Most children get enough fluoride from using a small amount of fluoride toothpaste twice a day. Make sure you check toothpaste ingredients for fluoride.
You need to use only a pea-sized amount of toothpaste smeared onto the toothbrush. Encourage your child to spit the toothpaste out as you clean. She doesn’t need to rinse with water, though. The small amount of fluoridated toothpaste still in her mouth will help build strong, healthy teeth.
Did you know?
Cleaning and caring for children’s teeth early on sets up good dental habits for life and supports good dental health.
Other teeth concerns
Most children grow out of the habit of sucking thumbs and fingers from 2-4 years of age.
You can usually reverse the effects of thumb-sucking up to 5-6 years, because children still have their baby teeth. If children are still sucking after this age, dental problems can come up.
Vigorous finger-sucking (that’s when you hear a popping sound when a child takes thumb or fingers out of his mouth) and prolonged sucking can affect the growth of a child’s jaws and the alignment of teeth. If you’re concerned about your child’s sucking habits, talk to your dentist.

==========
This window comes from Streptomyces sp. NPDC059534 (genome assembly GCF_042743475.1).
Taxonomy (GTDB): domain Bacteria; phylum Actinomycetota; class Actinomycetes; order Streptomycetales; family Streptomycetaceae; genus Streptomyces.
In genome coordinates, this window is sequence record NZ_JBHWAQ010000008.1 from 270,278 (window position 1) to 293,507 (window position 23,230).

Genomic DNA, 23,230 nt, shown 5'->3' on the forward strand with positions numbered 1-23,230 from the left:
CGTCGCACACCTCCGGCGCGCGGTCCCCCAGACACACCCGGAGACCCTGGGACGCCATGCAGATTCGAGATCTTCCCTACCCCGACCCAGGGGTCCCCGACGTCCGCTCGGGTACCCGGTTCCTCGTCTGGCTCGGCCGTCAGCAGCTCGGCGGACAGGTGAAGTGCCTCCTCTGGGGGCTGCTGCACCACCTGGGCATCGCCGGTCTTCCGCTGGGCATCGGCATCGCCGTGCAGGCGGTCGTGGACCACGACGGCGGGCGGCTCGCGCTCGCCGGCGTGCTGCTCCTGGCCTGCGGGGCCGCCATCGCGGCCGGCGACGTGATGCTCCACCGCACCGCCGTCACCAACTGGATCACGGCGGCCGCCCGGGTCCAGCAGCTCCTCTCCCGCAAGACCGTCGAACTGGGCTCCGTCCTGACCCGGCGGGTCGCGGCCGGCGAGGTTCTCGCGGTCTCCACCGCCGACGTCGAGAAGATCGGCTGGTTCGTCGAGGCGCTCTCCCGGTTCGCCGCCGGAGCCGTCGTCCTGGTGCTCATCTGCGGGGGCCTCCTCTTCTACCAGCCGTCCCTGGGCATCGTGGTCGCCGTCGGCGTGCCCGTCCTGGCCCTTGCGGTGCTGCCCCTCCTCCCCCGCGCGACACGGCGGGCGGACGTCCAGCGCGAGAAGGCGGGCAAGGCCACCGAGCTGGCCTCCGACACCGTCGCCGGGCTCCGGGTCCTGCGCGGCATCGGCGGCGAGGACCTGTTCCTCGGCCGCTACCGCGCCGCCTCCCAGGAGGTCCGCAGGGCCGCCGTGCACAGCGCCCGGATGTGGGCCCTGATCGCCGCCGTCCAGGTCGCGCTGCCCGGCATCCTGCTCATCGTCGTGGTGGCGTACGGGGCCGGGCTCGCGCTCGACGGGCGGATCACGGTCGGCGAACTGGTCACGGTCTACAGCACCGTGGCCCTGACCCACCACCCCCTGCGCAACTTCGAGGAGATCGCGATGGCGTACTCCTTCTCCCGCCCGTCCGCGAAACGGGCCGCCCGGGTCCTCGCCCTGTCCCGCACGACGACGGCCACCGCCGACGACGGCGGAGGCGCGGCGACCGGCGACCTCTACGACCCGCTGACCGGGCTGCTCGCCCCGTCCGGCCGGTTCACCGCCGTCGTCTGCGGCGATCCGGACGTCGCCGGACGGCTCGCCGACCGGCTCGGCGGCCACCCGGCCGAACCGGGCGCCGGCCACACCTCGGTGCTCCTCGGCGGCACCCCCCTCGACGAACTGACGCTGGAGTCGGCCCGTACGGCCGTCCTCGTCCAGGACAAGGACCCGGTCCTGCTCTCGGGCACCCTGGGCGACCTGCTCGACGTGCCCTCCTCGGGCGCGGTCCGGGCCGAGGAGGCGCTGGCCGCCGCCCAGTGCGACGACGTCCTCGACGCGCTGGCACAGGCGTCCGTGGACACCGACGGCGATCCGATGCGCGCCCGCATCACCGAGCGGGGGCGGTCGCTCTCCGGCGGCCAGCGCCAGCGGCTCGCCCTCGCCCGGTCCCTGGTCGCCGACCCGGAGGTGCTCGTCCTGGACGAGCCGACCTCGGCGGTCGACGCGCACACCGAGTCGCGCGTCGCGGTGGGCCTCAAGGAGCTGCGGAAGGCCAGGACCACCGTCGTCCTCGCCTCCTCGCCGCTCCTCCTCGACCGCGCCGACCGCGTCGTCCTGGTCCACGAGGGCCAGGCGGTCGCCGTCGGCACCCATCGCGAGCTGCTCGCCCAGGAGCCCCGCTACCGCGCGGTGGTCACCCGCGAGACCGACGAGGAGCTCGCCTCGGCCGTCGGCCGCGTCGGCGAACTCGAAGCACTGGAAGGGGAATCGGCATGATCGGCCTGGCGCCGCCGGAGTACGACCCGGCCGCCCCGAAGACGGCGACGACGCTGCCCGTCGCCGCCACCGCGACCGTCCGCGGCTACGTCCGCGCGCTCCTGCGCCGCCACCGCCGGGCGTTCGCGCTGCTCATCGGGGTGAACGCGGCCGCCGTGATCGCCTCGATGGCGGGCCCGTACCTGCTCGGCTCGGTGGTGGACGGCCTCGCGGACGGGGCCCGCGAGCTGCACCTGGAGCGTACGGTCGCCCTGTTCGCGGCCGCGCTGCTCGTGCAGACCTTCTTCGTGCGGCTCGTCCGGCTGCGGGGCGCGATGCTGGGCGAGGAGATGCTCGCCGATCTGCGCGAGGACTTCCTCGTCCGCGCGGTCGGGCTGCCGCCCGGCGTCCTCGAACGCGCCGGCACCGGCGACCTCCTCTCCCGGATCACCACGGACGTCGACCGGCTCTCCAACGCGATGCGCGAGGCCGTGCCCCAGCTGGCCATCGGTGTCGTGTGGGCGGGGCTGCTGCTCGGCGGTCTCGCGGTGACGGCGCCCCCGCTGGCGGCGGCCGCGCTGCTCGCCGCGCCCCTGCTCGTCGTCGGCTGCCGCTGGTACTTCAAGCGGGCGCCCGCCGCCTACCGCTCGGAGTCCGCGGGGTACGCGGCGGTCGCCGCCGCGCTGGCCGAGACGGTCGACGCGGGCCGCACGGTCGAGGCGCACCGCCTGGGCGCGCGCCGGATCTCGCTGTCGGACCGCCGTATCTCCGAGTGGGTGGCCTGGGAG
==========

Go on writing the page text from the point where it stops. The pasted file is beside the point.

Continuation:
Teeth-grinding in school-age children is pretty common and doesn’t usually need treatment.
Some children clench their jaws quite firmly, and others grind their teeth so hard that it makes a noise. Some children grind their teeth during sleep. Most of the time, teeth-grinding doesn’t last and doesn’t cause damage to your child’s teeth. But if it does keep going, you might want to talk to a dentist. It could lead to your child experiencing headaches, tooth or jaw pain, or wearing down her teeth. Devices to protect teeth from grinding at night can help. You can get them from dentists.
Your dentist might recommend dental sealants for your school-age child.
Dental sealants are thin, plastic coatings that dentists bond to the chewing surfaces of teeth (where most cavities in children are found). These sealants stop plaque build-up in the grooves of teeth and help prevent tooth decay. The process of applying the sealant is simple and quick, with no pain and very little discomfort for your child.
Sealants don’t stay on your child’s teeth forever. Your dentist will check them regularly. They might sometimes need fixing or reapplying.
If you’re interested in dental sealants for your child, speak to your dentist.
Injuries to teeth
Injuries to your child’s face and teeth can occur when he’s running, climbing, riding scooters, biking or playing sports. It’s a good idea to see a doctor or dentist if your child damages his teeth or face.